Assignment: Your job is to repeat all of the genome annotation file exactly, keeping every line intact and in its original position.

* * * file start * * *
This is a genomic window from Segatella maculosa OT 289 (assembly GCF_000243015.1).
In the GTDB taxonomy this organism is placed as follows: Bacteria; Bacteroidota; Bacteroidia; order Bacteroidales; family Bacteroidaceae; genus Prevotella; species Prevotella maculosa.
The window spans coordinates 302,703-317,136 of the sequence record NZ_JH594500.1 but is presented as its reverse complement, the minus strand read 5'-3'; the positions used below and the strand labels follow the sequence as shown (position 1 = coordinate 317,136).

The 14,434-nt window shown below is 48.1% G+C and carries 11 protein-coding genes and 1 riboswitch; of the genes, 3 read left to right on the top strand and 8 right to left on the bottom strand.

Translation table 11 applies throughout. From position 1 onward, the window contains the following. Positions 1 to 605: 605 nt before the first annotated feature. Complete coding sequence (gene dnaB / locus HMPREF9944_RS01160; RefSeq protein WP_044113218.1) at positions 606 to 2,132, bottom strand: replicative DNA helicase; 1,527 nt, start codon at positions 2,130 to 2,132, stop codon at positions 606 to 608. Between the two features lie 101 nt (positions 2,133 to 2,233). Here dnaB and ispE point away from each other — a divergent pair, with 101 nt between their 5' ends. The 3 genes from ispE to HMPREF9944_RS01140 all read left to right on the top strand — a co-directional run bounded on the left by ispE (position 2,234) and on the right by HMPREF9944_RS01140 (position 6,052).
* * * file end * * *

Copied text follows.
This is a genomic window from Segatella maculosa OT 289 (assembly GCF_000243015.1).
In the GTDB taxonomy this organism is placed as follows: Bacteria; Bacteroidota; Bacteroidia; order Bacteroidales; family Bacteroidaceae; genus Prevotella; species Prevotella maculosa.
The window spans coordinates 302,703-317,136 of the sequence record NZ_JH594500.1 but is presented as its reverse complement, the minus strand read 5'-3'; the positions used below and the strand labels follow the sequence as shown (position 1 = coordinate 317,136).

The 14,434-nt window shown below is 48.1% G+C and carries 11 protein-coding genes and 1 riboswitch; of the genes, 3 read left to right on the top strand and 8 right to left on the bottom strand.

Translation table 11 applies throughout. From position 1 onward, the window contains the following. Positions 1 to 605: 605 nt before the first annotated feature. Complete coding sequence (gene dnaB / locus HMPREF9944_RS01160; RefSeq protein WP_044113218.1) at positions 606 to 2,132, bottom strand: replicative DNA helicase; 1,527 nt, start codon at positions 2,130 to 2,132, stop codon at positions 606 to 608. Between the two features lie 101 nt (positions 2,133 to 2,233). Here dnaB and ispE point away from each other — a divergent pair, with 101 nt between their 5' ends. The 3 genes from ispE to HMPREF9944_RS01140 all read left to right on the top strand — a co-directional run bounded on the left by ispE (position 2,234) and on the right by HMPREF9944_RS01140 (position 6,052).